deck, porch home improvements
Additions and improvements to porches or decks average $2,985, according to 2001
figures from the Center for Housing Studies at Harvard University. Homeowners
who did the job themselves spent an average of $1,714, while those who hired professionals
Popularity as a remodel target: On average,
6 percent of homeowners annually add a patio or deck, while 5.5 percent improve
existing ones, according to 2001 figures from the National Association of Home
New trends: Homeowners are using the patio or deck
"as an outside room," says Joanne C. Kostecky, board member with the
American Nursery & Landscape Association.
Look for: High-end
patio furniture; container planting, stone and concrete pavers; outdoor kitchens;
fire pits; fireplaces, (both built-in and portable versions); outdoor heaters;
water gardens; water features; large decorative foliage; ornamental grasses; tropical
plants; native plants; perennials; bird feeders and baths, and natural materials
-- like marble, stone and metals with an aged patina.
flowers in hot colors, especially red and citrus shades, and garden elements such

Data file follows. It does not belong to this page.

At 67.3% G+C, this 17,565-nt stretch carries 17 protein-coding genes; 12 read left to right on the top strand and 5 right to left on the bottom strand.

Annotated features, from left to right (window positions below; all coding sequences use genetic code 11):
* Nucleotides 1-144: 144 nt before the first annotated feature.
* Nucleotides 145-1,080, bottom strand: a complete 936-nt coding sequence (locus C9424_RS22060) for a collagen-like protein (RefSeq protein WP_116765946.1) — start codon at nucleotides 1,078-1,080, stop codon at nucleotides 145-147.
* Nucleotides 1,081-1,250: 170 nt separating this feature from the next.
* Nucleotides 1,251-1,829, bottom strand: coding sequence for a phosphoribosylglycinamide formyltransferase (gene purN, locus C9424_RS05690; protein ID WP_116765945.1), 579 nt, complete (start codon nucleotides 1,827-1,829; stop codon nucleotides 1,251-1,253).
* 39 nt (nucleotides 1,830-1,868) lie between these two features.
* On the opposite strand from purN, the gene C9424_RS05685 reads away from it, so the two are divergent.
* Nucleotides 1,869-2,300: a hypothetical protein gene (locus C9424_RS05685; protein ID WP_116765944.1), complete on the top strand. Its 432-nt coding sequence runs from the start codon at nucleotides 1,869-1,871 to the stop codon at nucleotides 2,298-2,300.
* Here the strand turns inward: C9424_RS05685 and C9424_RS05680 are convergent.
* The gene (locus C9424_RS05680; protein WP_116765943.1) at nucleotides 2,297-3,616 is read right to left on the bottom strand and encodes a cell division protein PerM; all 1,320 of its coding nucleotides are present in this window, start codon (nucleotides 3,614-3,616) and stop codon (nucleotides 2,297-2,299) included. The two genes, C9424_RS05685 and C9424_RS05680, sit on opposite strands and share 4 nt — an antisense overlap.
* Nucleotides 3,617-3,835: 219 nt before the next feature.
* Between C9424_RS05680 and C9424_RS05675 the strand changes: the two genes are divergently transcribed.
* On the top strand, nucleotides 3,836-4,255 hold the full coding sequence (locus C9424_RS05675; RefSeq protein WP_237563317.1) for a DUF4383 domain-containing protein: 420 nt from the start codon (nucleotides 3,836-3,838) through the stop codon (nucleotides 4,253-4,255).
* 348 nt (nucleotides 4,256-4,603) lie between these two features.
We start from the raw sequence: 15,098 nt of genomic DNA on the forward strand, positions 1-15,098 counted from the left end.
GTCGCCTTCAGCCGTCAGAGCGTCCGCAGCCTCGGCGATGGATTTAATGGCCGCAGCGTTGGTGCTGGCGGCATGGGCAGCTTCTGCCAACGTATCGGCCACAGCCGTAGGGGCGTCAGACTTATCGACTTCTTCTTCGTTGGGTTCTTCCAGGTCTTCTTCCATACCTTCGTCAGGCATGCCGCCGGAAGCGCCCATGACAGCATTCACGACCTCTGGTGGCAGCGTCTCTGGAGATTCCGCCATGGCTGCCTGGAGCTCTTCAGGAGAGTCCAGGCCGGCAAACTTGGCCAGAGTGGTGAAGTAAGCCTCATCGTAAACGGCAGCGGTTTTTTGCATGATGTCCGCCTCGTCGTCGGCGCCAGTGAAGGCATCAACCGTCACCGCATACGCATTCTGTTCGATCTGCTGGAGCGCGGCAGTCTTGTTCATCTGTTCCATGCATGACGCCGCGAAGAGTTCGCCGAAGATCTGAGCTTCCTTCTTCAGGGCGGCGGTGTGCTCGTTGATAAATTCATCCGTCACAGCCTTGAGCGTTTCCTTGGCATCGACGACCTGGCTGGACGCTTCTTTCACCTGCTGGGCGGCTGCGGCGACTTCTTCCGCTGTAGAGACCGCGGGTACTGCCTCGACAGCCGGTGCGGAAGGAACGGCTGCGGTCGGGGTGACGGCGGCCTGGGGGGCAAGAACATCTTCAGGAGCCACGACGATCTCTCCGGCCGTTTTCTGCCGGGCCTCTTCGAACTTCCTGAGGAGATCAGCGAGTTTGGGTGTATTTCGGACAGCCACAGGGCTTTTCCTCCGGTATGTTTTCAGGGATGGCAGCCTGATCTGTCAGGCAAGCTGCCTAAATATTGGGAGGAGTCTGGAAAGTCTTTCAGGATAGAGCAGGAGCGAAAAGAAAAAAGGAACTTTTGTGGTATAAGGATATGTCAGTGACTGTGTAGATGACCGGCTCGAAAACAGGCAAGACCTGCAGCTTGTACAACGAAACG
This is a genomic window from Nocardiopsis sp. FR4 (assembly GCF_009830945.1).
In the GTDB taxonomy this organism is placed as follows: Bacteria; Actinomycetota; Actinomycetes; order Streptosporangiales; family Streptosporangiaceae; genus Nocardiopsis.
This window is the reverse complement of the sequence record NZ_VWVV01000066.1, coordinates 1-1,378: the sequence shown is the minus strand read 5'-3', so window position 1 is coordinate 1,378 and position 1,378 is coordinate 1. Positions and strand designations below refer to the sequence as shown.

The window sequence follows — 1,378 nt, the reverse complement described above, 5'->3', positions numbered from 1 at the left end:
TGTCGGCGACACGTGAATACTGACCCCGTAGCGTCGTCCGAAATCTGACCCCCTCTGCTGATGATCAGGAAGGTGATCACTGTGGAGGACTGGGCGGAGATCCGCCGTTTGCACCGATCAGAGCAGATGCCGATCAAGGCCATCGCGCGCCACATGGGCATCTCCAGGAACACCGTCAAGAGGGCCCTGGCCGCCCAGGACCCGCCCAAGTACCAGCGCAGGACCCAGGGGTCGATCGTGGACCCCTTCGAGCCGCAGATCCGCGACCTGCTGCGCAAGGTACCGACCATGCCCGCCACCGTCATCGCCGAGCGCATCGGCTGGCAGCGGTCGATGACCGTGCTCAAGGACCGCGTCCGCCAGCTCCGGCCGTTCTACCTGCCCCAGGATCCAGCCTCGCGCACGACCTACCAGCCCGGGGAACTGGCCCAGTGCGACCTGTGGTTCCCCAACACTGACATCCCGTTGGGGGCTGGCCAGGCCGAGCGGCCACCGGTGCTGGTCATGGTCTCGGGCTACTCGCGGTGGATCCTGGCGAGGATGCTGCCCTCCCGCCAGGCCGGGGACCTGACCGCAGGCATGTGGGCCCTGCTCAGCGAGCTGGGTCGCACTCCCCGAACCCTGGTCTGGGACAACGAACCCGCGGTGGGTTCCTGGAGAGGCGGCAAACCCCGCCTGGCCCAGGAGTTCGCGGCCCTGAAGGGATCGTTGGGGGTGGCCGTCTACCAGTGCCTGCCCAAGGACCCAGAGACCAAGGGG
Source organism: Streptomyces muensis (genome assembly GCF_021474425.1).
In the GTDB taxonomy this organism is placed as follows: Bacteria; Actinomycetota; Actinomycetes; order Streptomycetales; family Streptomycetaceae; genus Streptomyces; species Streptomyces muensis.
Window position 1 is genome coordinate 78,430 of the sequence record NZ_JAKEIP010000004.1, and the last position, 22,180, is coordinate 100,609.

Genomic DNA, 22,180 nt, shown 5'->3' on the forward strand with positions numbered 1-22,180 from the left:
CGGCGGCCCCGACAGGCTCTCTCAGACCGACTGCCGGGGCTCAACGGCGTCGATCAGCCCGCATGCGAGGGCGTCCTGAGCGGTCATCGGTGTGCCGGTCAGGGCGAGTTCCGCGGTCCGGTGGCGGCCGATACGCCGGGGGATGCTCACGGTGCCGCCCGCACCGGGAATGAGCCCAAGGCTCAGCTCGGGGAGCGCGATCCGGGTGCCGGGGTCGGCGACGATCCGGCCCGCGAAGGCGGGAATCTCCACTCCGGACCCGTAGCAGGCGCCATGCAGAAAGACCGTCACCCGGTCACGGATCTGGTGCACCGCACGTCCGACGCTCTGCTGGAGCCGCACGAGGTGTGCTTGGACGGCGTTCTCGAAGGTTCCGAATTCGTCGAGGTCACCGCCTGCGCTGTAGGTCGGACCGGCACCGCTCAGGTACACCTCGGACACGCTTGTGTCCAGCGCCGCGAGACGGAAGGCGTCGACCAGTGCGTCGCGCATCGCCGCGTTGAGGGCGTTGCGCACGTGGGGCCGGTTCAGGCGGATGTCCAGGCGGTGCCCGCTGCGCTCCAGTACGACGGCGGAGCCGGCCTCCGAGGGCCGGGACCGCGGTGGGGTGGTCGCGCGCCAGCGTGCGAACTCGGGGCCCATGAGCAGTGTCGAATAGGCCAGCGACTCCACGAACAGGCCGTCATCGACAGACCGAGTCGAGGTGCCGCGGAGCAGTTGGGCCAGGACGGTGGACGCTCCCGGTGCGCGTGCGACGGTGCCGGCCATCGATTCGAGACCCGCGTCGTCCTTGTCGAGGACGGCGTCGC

as frogs or fairies, says Rebecca Kolls, master gardener and host of the nationally
syndicated television series "Rebecca's Garden."
pulling the patio away from the house and surrounding it with a garden, says Samuel
L. Salsbury, APLD, board member of the Association of Professional Landscape Designers.
Features to consider: How do you plan to use the patio? As
a tranquil meditation area, a lively entertainment spot or both? How many people
do you want to accommodate at once? What's the weather like? Would outdoor heating
extend the use of the patio? What time of day will you use it, and do you need
If the entryway to the house is off the ground, think
about a multilevel patio, says Kostecky.
And don't be afraid
to buck the trends. While pastel flowers may be deemed passé one season,
they're stylish if you like them, says Kolls.
and helpful hints: With an architectural feature, like a gazebo or fence, coordinate
materials with the house, says Salsbury. Consider an irregular patio shape with
jagged edges, and blur the borders with cascading plants.
gardens in pots with large containers or hanging baskets. "The bigger the
better," says Kostecky. "And fill them really full in the spring, so
they look good." Try a combination of perennials, annuals, ground cover or
vines and something tall to add some structure.
Want a taste
of the tropics in frigid climes? Put lemon or banana trees in large planters and
move them to a sunny room for the colder months, says Kolls.
continued at http://www.bankrate.com/brm/news/home-improvement/patio1.asp